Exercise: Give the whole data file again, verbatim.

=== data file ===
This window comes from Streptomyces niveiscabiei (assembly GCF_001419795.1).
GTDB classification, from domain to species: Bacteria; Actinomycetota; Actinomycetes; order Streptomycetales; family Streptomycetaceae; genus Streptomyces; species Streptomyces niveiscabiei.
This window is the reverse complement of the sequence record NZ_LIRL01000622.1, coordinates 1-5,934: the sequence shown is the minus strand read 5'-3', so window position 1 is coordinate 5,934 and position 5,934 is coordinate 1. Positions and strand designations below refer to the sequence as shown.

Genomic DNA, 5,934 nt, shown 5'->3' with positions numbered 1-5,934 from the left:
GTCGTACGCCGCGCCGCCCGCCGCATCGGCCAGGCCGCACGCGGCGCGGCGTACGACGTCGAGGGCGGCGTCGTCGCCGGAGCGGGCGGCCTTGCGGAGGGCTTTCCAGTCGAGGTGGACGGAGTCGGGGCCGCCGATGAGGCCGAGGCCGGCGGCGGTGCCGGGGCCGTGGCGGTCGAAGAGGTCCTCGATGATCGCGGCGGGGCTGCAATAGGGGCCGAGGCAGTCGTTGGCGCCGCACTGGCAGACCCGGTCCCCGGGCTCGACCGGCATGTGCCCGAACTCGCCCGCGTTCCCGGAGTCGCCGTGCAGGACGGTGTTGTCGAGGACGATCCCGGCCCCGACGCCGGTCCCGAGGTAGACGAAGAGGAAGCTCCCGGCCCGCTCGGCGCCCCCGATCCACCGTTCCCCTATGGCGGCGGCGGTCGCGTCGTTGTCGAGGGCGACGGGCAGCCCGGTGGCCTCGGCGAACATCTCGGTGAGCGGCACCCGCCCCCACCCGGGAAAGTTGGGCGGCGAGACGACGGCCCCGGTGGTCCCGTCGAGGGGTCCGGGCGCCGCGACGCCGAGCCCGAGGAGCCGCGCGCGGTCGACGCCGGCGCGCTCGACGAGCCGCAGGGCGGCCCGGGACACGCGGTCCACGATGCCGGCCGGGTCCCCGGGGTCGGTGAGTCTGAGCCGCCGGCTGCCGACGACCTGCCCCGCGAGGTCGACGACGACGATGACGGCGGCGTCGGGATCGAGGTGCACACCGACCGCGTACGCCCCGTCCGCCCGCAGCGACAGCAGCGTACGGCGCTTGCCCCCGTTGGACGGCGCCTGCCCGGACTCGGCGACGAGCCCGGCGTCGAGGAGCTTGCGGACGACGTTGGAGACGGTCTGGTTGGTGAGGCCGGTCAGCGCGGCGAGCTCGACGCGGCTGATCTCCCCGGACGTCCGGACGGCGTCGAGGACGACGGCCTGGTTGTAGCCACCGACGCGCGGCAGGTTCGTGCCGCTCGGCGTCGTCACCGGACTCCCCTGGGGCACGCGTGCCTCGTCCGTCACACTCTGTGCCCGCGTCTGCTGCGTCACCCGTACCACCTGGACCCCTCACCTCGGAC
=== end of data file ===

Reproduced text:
This window comes from Streptomyces niveiscabiei (assembly GCF_001419795.1).
GTDB classification, from domain to species: Bacteria; Actinomycetota; Actinomycetes; order Streptomycetales; family Streptomycetaceae; genus Streptomyces; species Streptomyces niveiscabiei.
This window is the reverse complement of the sequence record NZ_LIRL01000622.1, coordinates 1-5,934: the sequence shown is the minus strand read 5'-3', so window position 1 is coordinate 5,934 and position 5,934 is coordinate 1. Positions and strand designations below refer to the sequence as shown.

Genomic DNA, 5,934 nt, shown 5'->3' with positions numbered 1-5,934 from the left:
GTCGTACGCCGCGCCGCCCGCCGCATCGGCCAGGCCGCACGCGGCGCGGCGTACGACGTCGAGGGCGGCGTCGTCGCCGGAGCGGGCGGCCTTGCGGAGGGCTTTCCAGTCGAGGTGGACGGAGTCGGGGCCGCCGATGAGGCCGAGGCCGGCGGCGGTGCCGGGGCCGTGGCGGTCGAAGAGGTCCTCGATGATCGCGGCGGGGCTGCAATAGGGGCCGAGGCAGTCGTTGGCGCCGCACTGGCAGACCCGGTCCCCGGGCTCGACCGGCATGTGCCCGAACTCGCCCGCGTTCCCGGAGTCGCCGTGCAGGACGGTGTTGTCGAGGACGATCCCGGCCCCGACGCCGGTCCCGAGGTAGACGAAGAGGAAGCTCCCGGCCCGCTCGGCGCCCCCGATCCACCGTTCCCCTATGGCGGCGGCGGTCGCGTCGTTGTCGAGGGCGACGGGCAGCCCGGTGGCCTCGGCGAACATCTCGGTGAGCGGCACCCGCCCCCACCCGGGAAAGTTGGGCGGCGAGACGACGGCCCCGGTGGTCCCGTCGAGGGGTCCGGGCGCCGCGACGCCGAGCCCGAGGAGCCGCGCGCGGTCGACGCCGGCGCGCTCGACGAGCCGCAGGGCGGCCCGGGACACGCGGTCCACGATGCCGGCCGGGTCCCCGGGGTCGGTGAGTCTGAGCCGCCGGCTGCCGACGACCTGCCCCGCGAGGTCGACGACGACGATGACGGCGGCGTCGGGATCGAGGTGCACACCGACCGCGTACGCCCCGTCCGCCCGCAGCGACAGCAGCGTACGGCGCTTGCCCCCGTTGGACGGCGCCTGCCCGGACTCGGCGACGAGCCCGGCGTCGAGGAGCTTGCGGACGACGTTGGAGACGGTCTGGTTGGTGAGGCCGGTCAGCGCGGCGAGCTCGACGCGGCTGATCTCCCCGGACGTCCGGACGGCGTCGAGGACGACGGCCTGGTTGTAGCCACCGACGCGCGGCAGGTTCGTGCCGCTCGGCGTCGTCACCGGACTCCCCTGGGGCACGCGTGCCTCGTCCGTCACACTCTGTGCCCGCGTCTGCTGCGTCACCCGTACCACCTGGACCCCTCACCTCGGAC